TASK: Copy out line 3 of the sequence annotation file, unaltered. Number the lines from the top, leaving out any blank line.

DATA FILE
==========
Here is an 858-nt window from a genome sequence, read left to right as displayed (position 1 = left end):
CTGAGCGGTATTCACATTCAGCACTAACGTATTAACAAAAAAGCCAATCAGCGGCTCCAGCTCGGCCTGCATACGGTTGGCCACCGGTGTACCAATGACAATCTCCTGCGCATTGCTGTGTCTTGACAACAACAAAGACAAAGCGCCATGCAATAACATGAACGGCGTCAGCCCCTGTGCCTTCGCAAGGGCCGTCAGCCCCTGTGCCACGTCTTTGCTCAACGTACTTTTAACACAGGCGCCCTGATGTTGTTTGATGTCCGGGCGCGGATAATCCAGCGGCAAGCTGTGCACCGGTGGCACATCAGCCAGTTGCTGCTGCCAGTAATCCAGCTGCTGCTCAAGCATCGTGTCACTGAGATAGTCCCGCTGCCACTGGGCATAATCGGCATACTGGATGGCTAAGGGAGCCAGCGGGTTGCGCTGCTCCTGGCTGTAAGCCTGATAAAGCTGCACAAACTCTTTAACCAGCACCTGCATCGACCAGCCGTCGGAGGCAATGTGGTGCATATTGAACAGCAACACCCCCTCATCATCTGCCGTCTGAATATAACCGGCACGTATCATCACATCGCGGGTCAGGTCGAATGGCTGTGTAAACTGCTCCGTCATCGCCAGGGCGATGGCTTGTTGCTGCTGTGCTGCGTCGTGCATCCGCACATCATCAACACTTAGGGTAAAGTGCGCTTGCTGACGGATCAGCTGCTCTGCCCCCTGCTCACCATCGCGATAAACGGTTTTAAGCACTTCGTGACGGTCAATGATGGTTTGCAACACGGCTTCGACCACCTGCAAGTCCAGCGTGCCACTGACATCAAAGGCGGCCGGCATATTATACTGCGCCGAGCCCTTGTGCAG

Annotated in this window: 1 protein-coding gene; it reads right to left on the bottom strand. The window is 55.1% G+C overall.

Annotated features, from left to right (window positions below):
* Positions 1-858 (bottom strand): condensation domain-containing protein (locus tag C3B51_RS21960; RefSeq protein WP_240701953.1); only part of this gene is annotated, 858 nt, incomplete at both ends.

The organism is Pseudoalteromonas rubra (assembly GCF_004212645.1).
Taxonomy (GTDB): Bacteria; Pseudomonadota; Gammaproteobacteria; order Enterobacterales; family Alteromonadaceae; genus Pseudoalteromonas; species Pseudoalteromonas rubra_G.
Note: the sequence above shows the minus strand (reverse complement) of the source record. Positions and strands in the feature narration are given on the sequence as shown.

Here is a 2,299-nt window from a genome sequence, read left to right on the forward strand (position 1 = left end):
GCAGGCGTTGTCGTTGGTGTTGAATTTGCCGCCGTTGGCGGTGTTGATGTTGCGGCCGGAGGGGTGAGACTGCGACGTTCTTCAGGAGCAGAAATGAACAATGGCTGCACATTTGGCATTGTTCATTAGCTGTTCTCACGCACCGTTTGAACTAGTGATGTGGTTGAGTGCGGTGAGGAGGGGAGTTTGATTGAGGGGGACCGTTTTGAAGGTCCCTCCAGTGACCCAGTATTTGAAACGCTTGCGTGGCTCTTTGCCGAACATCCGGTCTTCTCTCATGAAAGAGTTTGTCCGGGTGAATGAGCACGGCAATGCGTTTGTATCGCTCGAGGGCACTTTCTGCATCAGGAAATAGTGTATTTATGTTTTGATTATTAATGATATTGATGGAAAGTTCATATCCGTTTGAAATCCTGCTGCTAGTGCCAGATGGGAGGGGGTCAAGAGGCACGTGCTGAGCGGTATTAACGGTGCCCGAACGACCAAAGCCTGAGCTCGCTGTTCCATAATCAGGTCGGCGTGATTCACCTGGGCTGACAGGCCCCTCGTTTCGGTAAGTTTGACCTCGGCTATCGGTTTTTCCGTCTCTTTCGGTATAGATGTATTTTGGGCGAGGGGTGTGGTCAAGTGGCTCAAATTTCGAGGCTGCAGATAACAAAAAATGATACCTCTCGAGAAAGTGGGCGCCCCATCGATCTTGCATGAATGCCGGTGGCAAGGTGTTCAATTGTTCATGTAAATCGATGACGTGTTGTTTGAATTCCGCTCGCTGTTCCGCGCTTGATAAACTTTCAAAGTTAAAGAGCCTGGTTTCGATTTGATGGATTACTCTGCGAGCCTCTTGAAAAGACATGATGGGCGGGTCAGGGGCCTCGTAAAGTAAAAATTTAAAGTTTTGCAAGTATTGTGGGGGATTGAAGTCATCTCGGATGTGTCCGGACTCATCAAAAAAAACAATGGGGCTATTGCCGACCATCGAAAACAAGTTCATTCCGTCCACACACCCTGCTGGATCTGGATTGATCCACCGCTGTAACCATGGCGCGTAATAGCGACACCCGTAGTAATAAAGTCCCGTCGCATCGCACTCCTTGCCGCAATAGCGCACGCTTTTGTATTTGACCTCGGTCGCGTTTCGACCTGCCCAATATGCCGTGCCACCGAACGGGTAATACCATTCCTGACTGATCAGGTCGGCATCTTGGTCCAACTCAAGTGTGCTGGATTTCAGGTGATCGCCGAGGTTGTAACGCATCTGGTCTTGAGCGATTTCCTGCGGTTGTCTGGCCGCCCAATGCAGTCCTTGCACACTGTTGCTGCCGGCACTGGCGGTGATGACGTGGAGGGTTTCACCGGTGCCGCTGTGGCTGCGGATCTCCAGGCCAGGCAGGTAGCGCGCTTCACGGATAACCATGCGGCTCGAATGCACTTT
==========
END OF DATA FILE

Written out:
Annotated in this window: 1 protein-coding gene; it reads right to left on the bottom strand. The window is 55.1% G+C overall.